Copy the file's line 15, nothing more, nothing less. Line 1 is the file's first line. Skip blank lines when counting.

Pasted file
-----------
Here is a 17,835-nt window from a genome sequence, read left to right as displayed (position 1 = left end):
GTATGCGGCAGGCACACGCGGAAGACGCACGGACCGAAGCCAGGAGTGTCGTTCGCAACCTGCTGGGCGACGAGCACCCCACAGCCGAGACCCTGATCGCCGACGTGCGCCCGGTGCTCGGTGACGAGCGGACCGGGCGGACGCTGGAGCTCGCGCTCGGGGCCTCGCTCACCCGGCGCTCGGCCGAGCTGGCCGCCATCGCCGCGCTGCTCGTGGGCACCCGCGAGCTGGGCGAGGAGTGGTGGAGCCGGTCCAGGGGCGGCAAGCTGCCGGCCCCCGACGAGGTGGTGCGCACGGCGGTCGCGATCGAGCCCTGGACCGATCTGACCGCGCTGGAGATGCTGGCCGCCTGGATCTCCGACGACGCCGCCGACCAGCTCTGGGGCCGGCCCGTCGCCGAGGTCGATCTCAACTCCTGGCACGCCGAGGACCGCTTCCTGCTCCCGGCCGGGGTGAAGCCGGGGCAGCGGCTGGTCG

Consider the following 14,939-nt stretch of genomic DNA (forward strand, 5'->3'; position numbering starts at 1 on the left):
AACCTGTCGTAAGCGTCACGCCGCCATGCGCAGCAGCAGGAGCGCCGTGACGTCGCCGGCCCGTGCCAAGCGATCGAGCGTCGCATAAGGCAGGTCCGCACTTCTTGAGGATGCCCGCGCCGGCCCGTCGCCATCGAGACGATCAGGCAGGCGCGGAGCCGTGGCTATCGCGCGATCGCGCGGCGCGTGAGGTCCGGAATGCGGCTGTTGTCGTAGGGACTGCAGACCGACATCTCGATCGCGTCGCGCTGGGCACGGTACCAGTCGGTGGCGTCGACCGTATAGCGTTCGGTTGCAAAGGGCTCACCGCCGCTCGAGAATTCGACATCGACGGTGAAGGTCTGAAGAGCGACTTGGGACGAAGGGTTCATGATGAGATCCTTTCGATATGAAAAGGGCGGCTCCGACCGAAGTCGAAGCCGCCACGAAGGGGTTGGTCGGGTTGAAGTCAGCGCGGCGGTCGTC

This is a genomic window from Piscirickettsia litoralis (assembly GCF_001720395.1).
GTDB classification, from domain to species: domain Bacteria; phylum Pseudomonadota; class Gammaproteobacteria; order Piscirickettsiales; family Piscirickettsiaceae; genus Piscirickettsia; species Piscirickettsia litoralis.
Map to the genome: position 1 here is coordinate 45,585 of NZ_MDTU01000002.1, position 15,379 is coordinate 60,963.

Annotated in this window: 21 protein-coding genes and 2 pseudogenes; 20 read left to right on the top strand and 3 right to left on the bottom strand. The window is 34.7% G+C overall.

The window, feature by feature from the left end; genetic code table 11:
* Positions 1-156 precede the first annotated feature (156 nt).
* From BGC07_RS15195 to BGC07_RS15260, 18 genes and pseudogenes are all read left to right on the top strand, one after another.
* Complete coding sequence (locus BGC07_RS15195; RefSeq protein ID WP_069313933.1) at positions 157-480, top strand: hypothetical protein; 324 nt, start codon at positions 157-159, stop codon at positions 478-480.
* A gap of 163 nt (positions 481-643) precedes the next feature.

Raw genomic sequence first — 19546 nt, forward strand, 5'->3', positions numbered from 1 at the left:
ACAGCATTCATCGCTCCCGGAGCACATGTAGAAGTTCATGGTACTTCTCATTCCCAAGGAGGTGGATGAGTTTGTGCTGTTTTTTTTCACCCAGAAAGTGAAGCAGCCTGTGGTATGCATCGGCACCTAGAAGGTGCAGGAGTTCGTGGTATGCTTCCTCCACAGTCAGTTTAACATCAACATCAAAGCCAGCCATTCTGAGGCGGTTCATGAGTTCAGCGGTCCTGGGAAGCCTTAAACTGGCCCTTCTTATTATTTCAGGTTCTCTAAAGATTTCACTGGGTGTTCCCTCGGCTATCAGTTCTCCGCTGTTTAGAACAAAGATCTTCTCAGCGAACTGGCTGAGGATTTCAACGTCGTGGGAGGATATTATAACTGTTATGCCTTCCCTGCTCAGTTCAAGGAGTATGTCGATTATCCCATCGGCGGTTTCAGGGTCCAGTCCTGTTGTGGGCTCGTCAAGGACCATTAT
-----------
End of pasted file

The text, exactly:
ACAGCATTCATCGCTCCCGGAGCACATGTAGAAGTTCATGGTACTTCTCATTCCCAAGGAGGTGGATGAGTTTGTGCTGTTTTTTTTCACCCAGAAAGTGAAGCAGCCTGTGGTATGCATCGGCACCTAGAAGGTGCAGGAGTTCGTGGTATGCTTCCTCCACAGTCAGTTTAACATCAACATCAAAGCCAGCCATTCTGAGGCGGTTCATGAGTTCAGCGGTCCTGGGAAGCCTTAAACTGGCCCTTCTTATTATTTCAGGTTCTCTAAAGATTTCACTGGGTGTTCCCTCGGCTATCAGTTCTCCGCTGTTTAGAACAAAGATCTTCTCAGCGAACTGGCTGAGGATTTCAACGTCGTGGGAGGATATTATAACTGTTATGCCTTCCCTGCTCAGTTCAAGGAGTATGTCGATTATCCCATCGGCGGTTTCAGGGTCCAGTCCTGTTGTGGGCTCGTCAAGGACCATTAT